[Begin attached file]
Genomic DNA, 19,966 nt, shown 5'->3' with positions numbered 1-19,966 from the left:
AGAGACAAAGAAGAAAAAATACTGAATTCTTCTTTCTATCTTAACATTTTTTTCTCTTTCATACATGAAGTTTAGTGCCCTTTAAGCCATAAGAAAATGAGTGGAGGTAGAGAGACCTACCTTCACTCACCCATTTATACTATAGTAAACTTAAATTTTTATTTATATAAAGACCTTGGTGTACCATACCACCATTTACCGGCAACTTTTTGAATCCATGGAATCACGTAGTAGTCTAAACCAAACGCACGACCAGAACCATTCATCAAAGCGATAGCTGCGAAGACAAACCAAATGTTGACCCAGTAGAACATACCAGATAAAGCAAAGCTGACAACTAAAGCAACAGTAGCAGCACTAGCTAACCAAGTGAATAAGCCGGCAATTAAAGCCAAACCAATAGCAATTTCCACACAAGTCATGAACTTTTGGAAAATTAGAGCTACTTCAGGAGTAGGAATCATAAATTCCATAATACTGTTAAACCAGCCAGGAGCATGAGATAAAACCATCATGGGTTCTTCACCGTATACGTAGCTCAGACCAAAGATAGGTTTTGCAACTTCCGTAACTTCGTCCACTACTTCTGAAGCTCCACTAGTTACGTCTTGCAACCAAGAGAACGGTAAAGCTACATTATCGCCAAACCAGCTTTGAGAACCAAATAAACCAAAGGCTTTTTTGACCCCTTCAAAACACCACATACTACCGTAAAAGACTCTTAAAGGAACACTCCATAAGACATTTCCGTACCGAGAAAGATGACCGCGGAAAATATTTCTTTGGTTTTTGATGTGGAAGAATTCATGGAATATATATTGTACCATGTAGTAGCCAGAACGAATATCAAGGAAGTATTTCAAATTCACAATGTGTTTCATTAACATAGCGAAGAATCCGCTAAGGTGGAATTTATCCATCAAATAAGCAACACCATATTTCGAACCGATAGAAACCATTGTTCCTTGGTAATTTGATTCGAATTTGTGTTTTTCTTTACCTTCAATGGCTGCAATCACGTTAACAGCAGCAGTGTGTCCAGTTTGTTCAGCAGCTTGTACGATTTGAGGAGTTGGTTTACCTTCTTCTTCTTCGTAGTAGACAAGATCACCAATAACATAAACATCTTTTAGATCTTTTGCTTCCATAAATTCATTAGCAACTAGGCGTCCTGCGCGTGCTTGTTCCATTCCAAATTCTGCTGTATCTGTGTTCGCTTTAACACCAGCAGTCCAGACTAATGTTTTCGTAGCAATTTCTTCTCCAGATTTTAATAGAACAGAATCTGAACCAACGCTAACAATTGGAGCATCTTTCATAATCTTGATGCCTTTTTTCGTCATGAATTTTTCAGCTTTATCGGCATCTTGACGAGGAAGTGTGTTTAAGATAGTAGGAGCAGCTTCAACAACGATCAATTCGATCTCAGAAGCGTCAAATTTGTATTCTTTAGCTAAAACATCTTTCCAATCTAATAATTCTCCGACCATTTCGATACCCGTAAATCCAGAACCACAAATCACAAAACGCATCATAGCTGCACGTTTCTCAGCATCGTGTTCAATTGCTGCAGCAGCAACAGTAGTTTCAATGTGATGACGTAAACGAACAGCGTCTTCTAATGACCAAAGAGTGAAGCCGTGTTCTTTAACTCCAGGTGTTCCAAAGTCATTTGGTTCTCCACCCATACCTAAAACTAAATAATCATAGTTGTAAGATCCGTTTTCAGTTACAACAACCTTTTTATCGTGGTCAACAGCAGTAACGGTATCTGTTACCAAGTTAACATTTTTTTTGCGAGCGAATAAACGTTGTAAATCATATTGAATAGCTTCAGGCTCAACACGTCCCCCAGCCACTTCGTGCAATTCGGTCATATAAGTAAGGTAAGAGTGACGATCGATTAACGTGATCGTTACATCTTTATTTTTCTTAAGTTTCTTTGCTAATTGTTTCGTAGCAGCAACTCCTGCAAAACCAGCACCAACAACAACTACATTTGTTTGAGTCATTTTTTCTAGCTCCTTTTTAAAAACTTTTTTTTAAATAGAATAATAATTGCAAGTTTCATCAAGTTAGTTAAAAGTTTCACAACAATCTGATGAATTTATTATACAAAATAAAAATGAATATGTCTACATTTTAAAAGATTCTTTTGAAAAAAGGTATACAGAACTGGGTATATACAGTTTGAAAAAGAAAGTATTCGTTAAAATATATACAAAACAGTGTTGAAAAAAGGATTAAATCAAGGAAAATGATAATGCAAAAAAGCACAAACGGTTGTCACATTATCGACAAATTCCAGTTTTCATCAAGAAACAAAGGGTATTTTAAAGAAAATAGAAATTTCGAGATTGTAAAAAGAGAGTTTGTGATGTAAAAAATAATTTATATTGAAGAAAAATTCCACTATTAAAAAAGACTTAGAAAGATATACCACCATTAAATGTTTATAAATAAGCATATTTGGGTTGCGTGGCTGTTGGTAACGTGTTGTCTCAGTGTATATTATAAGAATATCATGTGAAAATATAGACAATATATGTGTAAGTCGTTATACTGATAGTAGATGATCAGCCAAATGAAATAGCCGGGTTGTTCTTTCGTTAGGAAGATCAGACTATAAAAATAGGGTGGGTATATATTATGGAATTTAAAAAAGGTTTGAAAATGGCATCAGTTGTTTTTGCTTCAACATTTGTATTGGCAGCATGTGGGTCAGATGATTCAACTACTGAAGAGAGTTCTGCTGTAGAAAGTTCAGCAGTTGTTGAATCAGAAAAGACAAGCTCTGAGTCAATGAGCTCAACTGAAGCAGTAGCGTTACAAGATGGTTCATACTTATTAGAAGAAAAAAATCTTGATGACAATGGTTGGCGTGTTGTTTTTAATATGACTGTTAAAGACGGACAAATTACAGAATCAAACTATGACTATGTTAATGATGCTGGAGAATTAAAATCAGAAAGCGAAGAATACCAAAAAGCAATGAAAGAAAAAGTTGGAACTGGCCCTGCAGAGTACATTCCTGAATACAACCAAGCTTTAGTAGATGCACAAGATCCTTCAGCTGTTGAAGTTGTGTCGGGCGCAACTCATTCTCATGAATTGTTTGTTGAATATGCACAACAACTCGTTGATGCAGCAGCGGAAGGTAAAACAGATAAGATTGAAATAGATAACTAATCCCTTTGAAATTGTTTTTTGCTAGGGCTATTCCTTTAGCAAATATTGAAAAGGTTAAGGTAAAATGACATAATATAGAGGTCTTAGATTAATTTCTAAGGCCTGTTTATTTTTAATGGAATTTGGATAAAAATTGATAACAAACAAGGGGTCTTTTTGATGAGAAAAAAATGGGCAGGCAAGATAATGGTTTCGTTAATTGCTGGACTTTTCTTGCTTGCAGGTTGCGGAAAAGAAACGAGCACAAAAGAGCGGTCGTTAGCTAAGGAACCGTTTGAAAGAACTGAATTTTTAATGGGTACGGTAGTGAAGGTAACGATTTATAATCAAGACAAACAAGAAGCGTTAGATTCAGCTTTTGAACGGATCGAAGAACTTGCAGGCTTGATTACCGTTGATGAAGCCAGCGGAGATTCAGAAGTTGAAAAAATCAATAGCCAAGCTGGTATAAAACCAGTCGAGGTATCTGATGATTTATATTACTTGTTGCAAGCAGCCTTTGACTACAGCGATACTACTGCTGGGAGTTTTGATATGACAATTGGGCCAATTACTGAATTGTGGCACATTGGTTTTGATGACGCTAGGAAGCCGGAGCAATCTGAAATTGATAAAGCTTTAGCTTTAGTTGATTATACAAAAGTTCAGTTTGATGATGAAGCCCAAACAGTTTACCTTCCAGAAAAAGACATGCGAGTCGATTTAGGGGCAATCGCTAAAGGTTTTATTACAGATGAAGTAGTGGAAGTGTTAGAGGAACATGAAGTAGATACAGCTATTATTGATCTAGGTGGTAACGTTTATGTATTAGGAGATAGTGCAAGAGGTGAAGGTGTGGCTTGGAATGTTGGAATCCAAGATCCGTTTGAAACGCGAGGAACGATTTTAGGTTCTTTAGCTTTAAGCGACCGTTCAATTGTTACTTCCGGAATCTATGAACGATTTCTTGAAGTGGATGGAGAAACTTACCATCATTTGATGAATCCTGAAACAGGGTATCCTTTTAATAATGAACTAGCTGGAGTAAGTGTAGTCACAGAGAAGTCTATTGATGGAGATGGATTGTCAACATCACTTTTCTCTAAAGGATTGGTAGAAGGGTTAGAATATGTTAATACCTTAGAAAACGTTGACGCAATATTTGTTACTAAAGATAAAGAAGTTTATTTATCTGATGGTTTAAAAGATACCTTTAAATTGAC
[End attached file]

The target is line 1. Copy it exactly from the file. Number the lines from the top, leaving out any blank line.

Genomic DNA, 19,966 nt, shown 5'->3' with positions numbered 1-19,966 from the left: